During a male’s orgasm, two sphincter muscles operate to block off the bladder from the urethra while opening the urethra to the passage of semen. Smooth muscle cells in the walls of the epididymis and vas deferens push sperm through the vas deferens into the urethra, while the prostate, seminal vesicle, and bulbourethral glands also release fluids into the urethra. The resulting mixture of semen is then expelled through the length of the penis and out the tip by the rhythmic contractions of the bulbospongiosus muscle.

When the sphincter muscles do not contract and relax in the correct manner, retrograde ejaculation may occur, whereby semen may enter the male’s bladder. Men who do not consistently release ejaculatory fluid during orgasm may be suffering from retrograde ejaculation and should see a doctor.9

Male ejaculation may occur during partnered sexual activity, masturbation, or even during sleep. Because it is mediated by nerves low in the spinal column, ejaculation may occur before a man wants it to and may still be possible for men with certain types of spinal cord injuries.10

How Much is Ejaculated?

The volume of semen that is expelled during ejaculation can vary widely between men and between individual ejaculates. A 1975 study of 1,300 fertile men aged 23 to 64 found that ejaculates varied between 0.1 and 11 ml, with one standard deviation (~68%) of ejaculates falling between 1.8 and 4.6 ml. For reference, that is the volume of two to seven Skittles (about 1.5 to 5 ml).11 Generally, the volume of ejaculate increases with the time since last ejaculation and with hydration.


The bulbourethral (also known as Cowper’s) glands secrete fluid not only during ejaculation, but also during sexual arousal. The fluid released during arousal is known as pre-ejaculate, preseminal fluid, or “pre-cum”, and may (but not always) be seen as a few drops of clear fluid emitted from the tip of the penis. Pre-ejaculate serves to neutralize the acidity of the man’s urethra, as a lubricant, and as a seminal coagulant. Residual sperm may be present in a man’s pre-ejaculate if he has not urinated since his last ejaculation. For this reason, the “pull-out” or withdrawal method is not an effective method of contraception, since a woman may be exposed to sperm without ejaculation ever occurring.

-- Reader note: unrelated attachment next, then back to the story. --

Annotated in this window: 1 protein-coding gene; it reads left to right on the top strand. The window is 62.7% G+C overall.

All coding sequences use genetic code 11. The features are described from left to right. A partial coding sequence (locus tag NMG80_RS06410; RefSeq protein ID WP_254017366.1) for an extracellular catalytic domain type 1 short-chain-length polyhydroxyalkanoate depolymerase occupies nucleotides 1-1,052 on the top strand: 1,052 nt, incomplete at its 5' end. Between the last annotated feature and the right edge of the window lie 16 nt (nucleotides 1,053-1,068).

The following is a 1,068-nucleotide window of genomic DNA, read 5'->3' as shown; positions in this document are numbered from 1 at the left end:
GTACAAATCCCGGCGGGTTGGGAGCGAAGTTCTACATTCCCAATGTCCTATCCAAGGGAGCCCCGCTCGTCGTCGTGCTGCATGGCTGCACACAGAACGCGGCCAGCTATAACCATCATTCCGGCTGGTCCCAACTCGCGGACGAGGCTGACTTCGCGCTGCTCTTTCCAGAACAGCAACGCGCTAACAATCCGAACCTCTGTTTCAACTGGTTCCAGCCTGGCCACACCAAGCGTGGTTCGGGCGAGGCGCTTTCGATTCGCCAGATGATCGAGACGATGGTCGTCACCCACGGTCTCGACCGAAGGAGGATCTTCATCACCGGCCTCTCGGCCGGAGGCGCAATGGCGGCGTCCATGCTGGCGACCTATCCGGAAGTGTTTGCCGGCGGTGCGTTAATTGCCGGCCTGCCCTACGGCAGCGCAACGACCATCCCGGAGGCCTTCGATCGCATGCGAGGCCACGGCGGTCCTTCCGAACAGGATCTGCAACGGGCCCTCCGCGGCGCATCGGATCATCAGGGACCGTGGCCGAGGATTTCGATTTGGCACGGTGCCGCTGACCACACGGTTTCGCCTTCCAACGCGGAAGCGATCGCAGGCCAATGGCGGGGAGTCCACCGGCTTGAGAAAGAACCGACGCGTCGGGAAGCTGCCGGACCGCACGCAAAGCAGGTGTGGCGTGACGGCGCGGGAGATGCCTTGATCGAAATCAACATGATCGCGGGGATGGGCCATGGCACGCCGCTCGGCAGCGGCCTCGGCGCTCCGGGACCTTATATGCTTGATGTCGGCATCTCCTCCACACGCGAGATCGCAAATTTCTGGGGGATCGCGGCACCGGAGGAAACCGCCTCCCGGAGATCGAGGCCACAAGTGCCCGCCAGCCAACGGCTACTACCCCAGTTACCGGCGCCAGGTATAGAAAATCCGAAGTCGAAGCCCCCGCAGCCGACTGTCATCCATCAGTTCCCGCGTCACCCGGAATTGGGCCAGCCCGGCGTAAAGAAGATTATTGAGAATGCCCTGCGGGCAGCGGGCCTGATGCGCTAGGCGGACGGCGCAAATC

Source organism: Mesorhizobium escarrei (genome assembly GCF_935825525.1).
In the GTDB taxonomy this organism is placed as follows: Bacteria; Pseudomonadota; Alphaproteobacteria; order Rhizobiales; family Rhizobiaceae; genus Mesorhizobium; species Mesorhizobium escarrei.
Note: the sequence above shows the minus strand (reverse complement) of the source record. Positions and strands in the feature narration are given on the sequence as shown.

Cultural Significance

Throughout history, various traditions have described semen as having magical properties, capable of conferring the essence of manhood and masculinity. Several Greek heroes and gods were supposed to have been born when the semen of a god hit the earth or the sea. Among the Etoro people of Papua New Guinea, younger males between the ages of approximately 10 and 20 perform fellatio on grown men and swallow their semen daily in order to plant within themselves the seed of manhood. Similar practices are noted among neighboring tribes.12

Health Benefits

Semen is commonly believed to have a number of health benefits, obtained by swallowing it, applying it to the skin, or allowing it to be absorbed through the vaginal walls.

In our full article on swallowing semen, we conclude that there is no compelling evidence that swallowing semen provides any dietary benefits.

While some people advocate applying semen to the skin, the justifications provided for this practice are often questionable and may result in more harm than good for individuals with seminal plasma hypersensitivity (an allergy, albeit rare, to the proteins found in semen).